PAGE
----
Australia records some of the longest sunshine hours in the world, paired with some of the world’s harshest UV rays. This brings some unique design challenges (and possibilities) to Australian residential architecture, which has historically struggled to fully capture the benefits of the local climate.
Victorian styles in particular are not known for their energy efficiency, tending to be cold and dark in winter and overly hot in summer. In contrast, Queenslander architecture pays tribute to its surrounds and tends to be a good base to work from when designing a modern energy-efficient home. In particular, the trend of adapting traditional Queenslander homes to include contemporary features such as motorised louvres and outdoor screens is a great way to combine sustainable design with classic Australian architecture. Some charming examples include Keith Street House by Fouche Architects and Bowler House by DAH Architects, as well as bureau^proberts’ Queenslander-inspired apartment building.
As mentioned, louvres are a great option to increase a home’s energy efficiency. They also make a stylish addition to residential architecture and give occupants the flexibility to enjoy the weather or take cover when needed.
There are a number of ways to use louvres, but one popular option is the use of motorised louvres in roofing solutions such as pergolas. Louvretec’s Retractable Opening Roof, for example, is a good solution for architects looking to specify operable overhead cover for outdoor areas. According to Louvretec, this style of opening roof allows you to automatically retract the louvre blades back; either from the middle stacking evenly to each side, or all louvres retracted to one end.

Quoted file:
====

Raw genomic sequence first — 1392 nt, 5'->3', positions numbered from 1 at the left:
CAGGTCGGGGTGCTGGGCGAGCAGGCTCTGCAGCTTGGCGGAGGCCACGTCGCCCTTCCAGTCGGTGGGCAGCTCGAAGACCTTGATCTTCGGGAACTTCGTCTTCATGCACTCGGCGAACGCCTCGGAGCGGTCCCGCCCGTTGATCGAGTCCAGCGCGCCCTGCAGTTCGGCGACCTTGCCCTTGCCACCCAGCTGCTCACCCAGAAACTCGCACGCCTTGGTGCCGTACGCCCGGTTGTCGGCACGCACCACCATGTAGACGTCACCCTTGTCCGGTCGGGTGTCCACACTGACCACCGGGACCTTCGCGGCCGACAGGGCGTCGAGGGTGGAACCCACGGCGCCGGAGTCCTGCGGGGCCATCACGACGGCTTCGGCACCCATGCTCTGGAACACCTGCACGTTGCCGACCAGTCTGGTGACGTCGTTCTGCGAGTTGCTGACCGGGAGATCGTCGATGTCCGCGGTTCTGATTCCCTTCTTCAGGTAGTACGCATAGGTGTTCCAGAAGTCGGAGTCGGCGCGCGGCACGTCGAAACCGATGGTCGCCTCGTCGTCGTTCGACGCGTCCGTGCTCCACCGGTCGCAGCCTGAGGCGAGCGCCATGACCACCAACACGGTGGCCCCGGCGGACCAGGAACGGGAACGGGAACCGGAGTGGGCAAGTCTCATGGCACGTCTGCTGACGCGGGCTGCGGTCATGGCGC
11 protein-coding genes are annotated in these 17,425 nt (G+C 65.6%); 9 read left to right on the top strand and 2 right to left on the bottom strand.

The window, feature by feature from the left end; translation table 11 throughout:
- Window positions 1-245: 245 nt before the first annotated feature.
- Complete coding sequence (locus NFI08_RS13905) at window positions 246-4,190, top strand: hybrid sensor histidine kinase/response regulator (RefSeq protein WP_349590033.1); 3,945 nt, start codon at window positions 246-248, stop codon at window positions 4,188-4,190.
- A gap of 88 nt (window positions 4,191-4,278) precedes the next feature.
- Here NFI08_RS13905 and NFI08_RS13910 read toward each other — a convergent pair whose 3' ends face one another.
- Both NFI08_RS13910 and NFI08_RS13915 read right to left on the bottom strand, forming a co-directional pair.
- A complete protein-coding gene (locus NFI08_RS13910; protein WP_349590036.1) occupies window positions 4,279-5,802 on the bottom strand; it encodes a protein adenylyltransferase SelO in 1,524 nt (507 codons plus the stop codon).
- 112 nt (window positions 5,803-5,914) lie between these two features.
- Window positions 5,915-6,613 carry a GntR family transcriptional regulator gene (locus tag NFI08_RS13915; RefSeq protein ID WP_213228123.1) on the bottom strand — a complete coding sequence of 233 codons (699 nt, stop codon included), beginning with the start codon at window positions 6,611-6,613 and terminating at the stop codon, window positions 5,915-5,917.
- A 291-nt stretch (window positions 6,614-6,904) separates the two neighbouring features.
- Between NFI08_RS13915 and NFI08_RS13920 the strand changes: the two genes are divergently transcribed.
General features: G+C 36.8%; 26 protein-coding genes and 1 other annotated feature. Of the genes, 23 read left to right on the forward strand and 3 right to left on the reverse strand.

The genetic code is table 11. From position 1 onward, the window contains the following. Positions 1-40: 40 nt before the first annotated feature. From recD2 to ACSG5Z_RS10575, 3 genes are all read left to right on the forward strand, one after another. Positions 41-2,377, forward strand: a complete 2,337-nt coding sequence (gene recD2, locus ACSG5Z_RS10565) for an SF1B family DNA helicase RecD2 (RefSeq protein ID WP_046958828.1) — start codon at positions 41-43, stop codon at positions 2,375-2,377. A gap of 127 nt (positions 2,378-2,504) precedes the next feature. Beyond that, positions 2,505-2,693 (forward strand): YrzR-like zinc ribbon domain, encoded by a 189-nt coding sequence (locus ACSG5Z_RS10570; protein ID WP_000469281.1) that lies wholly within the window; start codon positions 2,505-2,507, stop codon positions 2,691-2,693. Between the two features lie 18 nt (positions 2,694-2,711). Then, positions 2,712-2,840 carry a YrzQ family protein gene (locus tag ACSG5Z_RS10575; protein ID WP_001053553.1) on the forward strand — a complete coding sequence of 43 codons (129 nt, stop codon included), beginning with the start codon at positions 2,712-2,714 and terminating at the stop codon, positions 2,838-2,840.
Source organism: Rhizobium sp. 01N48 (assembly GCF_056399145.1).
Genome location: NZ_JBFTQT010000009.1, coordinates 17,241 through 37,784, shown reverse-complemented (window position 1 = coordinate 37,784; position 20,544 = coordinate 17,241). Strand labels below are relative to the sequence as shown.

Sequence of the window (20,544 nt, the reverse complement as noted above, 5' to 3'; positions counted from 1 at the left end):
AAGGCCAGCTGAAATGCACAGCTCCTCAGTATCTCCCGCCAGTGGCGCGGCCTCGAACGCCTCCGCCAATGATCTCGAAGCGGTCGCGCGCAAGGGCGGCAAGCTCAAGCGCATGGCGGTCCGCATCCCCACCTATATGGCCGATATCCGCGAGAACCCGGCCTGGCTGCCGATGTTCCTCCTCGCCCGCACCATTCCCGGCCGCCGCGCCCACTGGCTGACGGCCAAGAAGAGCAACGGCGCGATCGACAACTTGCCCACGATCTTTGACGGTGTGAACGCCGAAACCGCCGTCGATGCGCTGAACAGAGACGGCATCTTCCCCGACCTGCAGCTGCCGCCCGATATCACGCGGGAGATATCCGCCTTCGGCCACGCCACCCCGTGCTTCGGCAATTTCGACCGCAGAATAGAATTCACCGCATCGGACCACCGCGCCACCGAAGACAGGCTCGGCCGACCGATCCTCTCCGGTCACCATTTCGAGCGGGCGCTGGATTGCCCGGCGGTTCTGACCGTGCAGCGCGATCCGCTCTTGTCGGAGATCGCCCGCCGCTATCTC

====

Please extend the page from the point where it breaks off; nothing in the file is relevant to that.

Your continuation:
The Retractable Opening Roof can be a good solution to help occupants reduce their overall energy consumption, says Louvretec, as it provides ventilation and allows the user to control the amount of daylight and glare, reducing the need for air conditioning. It also allows for winter sun (passive solar heat gain), which can reduce heating costs. Plus, being made of aluminium makes it a durable (yet recyclable) option.
One stunning example of this product in use is in a luxury residential project at Orewa Beach on New Zealand’s North Island. Louvretec’s Retractable Opening Roof was specified on the penthouse apartments of this opulent building, which boasts beautiful beach views. Hopper Developments chose to specify the roofs for the penthouses to maximise light and sun control and to create a functional outdoor living space.
Windows are another key opportunity to maximise energy efficiency in a residential build. Getting into the more technical side of things, Norman’s PerfectTilt G4 motorised shutters have some interesting features. According to Norman, all of the company’s shutter products have an inbuilt InvisibleTilt mechanism, which operates the louvres with no need for an external connecting rod and allows all mechanical components to be hidden inside the shutter stile.
The G4 motorisation system also features built-in jam protection for children and pets, is water resistant and has over 30 custom louvre positions available. Perhaps one of its most compelling features is that each shutter contains a solar panel to extend battery life, which according to Norman can sometimes last for years on a single charge when installed in a sunny location.
If you’re looking to achieve sun protection while adding architectural flair to a structure, attaching louvres to a building’s facade can be a great option. Louvreclad, for example, provides louvre solutions that are a mixture of proprietary components and custom-designed fixing systems to suit the project at hand. This is because different facades require different external shading solutions based on the facade’s orientation towards the sun.